challah bread

This makes two beautiful loaves. Courtesy of The New York Times Cooking Joan Nathan. Adjusted slightly.


1 ½ packages active dry yeast (1 1/2 tablespoons)

1 tablespoon plus 1/2 cup sugar

½ cup vegetable oil, more for greasing bowl

5 large eggs

1 tablespoon salt

8 to 8 ½ cups all-purpose flour

Poppy or sesame seeds for sprinkling


  • In a large bowl, dissolve yeast and 1 tablespoon sugar in 1 3/4 cups lukewarm water
  • Whisk oil into yeast, then beat in 4 eggs, one at a time, with remaining sugar and salt. Gradually add flour. When dough holds together, it is ready for kneading. (You can also use a mixer with a dough hook for both mixing and kneading.)
  • Turn dough onto a floured surface and knead until smooth. Clean out bowl and grease it, then return dough to bowl. Cover with plastic wrap and let rise in a warm place for 1 hour, until almost doubled in size. Dough may also rise in an oven that has been warmed to 150 degrees then turned off. Punch down dough, cover and let rise again in a warm place for another half-hour.
  • To make a 6-braid challah,  take half the dough and form it into 6 balls. With your hands, roll each ball into a strand about 12 inches long and 1 1/2 inches wide. Place the 6 in a row, parallel to one another. Pinch the tops of the strands together. Move the outside right strand over 2 strands, then under 1, keep braiding with 1 strand over 2 and under 1 until completed. Tuck ends underneath.  Make a second loaf the same way. Place braided loaves on a greased cookie sheet with at least 2 inches in between.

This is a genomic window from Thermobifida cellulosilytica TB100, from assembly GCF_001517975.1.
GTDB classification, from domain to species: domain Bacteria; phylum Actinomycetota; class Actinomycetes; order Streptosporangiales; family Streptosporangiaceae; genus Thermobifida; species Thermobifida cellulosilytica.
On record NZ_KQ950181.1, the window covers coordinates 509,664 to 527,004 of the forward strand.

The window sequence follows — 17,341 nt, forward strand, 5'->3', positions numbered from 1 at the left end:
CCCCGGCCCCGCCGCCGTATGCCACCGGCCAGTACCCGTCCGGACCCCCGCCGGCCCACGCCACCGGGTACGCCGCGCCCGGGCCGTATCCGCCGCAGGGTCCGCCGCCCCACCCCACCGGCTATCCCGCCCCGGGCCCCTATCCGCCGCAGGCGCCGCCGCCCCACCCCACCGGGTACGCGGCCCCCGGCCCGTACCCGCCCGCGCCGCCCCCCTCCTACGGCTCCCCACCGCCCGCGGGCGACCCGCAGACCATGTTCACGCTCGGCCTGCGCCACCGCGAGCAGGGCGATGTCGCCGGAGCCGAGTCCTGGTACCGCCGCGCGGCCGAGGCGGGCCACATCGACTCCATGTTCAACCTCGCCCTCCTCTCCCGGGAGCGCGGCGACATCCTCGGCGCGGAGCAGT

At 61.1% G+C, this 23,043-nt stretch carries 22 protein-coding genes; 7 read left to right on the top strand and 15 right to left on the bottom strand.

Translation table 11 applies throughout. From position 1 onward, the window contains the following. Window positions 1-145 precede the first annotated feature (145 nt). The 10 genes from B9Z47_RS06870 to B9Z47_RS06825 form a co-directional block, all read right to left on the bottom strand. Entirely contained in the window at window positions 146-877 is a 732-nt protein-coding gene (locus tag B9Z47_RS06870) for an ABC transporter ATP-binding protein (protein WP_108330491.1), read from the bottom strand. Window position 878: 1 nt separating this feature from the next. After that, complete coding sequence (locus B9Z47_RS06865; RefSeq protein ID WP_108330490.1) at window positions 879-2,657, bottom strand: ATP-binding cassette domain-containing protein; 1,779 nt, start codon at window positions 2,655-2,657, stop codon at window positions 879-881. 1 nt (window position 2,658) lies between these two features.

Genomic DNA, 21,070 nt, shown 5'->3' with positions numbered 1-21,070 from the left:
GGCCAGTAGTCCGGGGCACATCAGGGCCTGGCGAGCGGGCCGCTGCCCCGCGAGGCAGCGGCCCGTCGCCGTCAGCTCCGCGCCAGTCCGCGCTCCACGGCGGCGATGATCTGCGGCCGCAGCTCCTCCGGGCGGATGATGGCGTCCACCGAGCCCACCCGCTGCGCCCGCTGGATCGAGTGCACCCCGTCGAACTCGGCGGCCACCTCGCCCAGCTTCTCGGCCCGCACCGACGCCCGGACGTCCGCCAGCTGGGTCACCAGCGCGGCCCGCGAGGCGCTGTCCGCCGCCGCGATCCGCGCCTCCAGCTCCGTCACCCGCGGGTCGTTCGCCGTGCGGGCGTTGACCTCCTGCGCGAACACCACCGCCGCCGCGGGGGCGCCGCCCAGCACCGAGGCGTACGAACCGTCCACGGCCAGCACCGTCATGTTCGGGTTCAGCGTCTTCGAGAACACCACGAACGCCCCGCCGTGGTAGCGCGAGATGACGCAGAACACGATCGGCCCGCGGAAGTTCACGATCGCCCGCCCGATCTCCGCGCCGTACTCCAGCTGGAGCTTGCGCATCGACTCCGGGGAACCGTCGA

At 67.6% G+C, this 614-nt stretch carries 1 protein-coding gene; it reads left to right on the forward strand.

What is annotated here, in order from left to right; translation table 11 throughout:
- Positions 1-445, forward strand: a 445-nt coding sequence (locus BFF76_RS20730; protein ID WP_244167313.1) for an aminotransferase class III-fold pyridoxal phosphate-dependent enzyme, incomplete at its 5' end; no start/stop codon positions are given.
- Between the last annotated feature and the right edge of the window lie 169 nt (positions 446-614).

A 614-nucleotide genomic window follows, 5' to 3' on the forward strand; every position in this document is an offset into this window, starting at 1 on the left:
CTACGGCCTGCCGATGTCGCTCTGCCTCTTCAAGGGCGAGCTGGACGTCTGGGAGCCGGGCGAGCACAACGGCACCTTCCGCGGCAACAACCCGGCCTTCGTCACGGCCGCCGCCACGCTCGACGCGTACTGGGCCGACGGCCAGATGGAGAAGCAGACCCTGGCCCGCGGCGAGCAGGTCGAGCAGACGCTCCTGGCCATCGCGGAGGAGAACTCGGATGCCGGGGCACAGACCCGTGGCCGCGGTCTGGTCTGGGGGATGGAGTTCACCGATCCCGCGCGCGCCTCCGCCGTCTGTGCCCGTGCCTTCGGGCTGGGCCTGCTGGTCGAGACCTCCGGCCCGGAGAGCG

• Beat remaining egg and brush it on loaves. Either freeze breads or let rise another hour in refrigerator if preferred
  • To bake, preheat oven to 375 degrees and brush loaves again. (If freezing, remove from freezer 5 hours before baking.) Then dip your index finger in the egg wash, then into poppy or sesame seeds and then onto a mound of bread. Continue until bread is decorated with seeds.
  • Bake in middle of oven for 35 to 40 minutes, or until golden. Cool loaves on a rack. ( I  baked for 30 minutes and it looked done, but one of the larger loaves was a little raw in the middle, so 32-33 minutes should be perfect). Any more than this I think they would be over baked. If you use a convection oven or convert your oven to convection, 35-40 minutes should work since the temperature would be lower and there would be a fan to cook more evenly.